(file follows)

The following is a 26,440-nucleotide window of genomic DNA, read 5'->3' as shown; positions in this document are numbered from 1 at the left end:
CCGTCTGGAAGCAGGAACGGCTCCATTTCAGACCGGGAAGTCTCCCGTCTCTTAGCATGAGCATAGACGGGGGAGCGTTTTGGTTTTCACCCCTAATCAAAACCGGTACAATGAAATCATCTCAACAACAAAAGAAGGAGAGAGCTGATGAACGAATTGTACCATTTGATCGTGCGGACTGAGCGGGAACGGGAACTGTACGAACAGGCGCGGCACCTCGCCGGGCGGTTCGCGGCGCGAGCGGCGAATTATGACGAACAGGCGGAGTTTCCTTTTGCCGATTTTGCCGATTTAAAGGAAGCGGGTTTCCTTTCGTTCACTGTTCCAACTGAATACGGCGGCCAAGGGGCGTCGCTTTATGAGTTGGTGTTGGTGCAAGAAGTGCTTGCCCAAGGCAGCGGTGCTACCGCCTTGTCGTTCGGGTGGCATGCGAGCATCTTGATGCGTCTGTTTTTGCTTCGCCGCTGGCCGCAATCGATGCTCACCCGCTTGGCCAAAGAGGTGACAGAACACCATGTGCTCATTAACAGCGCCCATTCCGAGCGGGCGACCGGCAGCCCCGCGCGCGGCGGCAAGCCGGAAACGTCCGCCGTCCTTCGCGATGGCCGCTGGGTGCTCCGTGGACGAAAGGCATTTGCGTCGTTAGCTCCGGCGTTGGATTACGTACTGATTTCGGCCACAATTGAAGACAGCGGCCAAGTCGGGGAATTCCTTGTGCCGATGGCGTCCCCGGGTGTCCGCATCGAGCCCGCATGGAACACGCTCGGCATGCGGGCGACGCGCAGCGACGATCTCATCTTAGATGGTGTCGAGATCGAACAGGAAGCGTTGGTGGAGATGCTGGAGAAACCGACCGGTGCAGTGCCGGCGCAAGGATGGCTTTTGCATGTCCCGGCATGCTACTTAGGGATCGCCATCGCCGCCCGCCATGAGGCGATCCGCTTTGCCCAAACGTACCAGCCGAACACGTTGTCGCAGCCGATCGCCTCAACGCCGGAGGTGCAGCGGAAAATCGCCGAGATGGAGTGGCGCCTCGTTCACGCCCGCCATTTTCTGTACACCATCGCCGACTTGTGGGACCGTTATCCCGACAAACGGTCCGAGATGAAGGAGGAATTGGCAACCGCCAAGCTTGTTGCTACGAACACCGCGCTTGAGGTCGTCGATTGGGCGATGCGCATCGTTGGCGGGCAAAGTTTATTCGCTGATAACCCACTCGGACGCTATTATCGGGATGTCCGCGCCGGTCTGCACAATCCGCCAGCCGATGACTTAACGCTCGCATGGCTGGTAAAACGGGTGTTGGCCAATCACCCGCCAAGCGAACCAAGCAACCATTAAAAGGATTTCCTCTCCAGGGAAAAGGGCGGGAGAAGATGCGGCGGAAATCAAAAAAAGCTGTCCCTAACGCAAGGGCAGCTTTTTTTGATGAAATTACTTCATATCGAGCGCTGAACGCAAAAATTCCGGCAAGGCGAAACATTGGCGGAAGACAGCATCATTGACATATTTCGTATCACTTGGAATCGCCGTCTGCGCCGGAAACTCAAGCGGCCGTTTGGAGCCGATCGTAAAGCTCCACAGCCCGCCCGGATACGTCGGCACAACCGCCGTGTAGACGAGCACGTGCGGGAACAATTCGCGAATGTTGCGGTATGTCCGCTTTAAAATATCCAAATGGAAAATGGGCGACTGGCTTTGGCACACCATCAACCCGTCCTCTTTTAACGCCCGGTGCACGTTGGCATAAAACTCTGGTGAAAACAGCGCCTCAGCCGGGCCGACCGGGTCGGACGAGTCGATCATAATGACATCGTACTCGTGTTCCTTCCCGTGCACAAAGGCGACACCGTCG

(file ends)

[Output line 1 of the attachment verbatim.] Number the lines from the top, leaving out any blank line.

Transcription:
The following is a 26,440-nucleotide window of genomic DNA, read 5'->3' as shown; positions in this document are numbered from 1 at the left end: